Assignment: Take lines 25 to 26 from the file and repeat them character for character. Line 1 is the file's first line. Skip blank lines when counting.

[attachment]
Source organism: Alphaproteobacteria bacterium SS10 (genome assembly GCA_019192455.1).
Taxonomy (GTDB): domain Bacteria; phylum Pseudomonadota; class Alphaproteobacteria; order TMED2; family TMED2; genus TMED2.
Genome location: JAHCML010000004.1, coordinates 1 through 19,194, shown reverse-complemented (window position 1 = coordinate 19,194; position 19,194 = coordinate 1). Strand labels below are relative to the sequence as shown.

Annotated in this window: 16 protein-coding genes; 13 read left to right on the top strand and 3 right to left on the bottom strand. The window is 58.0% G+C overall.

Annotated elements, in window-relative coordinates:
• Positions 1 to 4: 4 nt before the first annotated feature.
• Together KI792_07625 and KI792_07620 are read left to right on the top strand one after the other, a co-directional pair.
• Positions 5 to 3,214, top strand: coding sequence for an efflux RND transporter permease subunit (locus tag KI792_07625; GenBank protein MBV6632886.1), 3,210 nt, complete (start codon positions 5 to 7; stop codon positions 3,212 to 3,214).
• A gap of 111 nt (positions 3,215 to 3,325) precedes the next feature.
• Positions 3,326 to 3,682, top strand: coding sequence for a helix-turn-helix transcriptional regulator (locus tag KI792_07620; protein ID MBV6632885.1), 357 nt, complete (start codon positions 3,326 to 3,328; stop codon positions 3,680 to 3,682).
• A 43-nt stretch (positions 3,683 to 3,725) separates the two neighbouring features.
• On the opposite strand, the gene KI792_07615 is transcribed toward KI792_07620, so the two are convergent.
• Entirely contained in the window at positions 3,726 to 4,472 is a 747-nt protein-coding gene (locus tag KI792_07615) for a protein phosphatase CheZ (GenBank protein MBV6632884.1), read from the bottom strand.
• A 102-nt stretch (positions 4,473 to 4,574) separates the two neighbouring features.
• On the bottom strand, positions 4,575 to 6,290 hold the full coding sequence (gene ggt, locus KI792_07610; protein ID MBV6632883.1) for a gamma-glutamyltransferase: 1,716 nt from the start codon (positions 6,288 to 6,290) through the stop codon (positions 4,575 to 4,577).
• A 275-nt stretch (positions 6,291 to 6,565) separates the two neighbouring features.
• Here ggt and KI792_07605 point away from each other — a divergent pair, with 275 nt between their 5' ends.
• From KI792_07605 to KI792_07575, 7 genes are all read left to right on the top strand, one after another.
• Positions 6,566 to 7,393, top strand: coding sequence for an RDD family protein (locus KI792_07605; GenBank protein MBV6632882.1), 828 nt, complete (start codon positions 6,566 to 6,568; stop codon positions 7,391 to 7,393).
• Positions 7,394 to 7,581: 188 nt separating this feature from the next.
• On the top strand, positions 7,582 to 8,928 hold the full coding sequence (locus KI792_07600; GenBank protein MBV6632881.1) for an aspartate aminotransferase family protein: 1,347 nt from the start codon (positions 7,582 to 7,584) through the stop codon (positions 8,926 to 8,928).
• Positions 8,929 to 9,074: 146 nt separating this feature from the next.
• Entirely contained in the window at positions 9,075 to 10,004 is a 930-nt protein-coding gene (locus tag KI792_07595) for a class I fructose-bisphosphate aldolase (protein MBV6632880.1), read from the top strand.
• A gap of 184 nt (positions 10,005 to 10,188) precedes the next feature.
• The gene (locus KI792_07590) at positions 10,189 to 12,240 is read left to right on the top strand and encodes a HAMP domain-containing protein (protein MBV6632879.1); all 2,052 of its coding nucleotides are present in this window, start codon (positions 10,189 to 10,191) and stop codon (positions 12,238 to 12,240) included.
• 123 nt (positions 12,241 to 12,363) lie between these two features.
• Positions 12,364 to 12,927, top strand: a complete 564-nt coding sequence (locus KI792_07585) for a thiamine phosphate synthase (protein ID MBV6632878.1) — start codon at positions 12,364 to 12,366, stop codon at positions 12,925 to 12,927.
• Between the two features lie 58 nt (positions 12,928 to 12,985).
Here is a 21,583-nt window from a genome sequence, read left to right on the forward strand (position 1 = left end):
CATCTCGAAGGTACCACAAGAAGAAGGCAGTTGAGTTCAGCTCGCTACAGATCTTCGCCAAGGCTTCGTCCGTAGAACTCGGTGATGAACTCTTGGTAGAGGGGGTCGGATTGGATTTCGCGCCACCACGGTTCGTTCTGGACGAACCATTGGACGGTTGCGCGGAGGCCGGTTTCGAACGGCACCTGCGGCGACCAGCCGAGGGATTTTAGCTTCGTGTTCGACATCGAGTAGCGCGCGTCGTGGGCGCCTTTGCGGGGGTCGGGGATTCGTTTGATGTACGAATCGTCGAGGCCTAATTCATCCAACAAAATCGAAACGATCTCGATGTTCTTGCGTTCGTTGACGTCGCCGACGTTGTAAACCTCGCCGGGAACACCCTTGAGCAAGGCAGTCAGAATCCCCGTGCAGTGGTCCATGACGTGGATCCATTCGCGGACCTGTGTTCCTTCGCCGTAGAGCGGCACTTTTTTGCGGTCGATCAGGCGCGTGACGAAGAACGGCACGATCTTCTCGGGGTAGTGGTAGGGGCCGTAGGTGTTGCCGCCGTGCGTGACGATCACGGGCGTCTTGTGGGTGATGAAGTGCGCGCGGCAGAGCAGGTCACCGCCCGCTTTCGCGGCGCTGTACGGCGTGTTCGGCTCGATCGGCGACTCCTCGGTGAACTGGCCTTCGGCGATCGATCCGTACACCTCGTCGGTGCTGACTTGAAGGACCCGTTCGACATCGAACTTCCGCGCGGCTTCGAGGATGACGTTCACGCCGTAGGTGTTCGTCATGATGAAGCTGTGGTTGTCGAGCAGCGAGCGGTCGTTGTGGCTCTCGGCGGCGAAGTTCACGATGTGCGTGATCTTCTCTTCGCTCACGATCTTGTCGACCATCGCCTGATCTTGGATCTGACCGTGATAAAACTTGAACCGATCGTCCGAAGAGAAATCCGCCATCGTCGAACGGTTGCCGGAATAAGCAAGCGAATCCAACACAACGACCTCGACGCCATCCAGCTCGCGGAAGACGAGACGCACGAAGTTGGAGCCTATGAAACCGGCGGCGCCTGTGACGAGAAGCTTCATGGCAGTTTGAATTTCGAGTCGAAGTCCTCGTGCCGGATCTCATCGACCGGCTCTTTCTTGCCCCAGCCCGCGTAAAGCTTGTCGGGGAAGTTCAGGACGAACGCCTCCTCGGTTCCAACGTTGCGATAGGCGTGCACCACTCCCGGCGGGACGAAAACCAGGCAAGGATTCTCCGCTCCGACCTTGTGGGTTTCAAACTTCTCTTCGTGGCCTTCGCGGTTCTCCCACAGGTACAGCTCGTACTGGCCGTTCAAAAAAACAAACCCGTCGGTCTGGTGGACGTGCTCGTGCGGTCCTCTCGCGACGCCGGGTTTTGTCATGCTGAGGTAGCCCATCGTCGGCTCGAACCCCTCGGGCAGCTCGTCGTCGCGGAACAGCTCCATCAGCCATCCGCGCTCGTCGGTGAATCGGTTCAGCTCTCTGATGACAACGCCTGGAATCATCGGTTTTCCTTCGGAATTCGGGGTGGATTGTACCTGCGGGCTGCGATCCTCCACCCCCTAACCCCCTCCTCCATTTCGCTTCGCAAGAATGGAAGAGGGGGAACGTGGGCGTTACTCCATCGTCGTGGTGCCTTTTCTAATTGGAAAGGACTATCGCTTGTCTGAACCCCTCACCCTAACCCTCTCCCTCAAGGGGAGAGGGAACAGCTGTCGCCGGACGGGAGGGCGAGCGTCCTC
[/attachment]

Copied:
• The gene (locus KI792_07590) at positions 10,189 to 12,240 is read left to right on the top strand and encodes a HAMP domain-containing protein (protein MBV6632879.1); all 2,052 of its coding nucleotides are present in this window, start codon (positions 10,189 to 10,191) and stop codon (positions 12,238 to 12,240) included.
• 123 nt (positions 12,241 to 12,363) lie between these two features.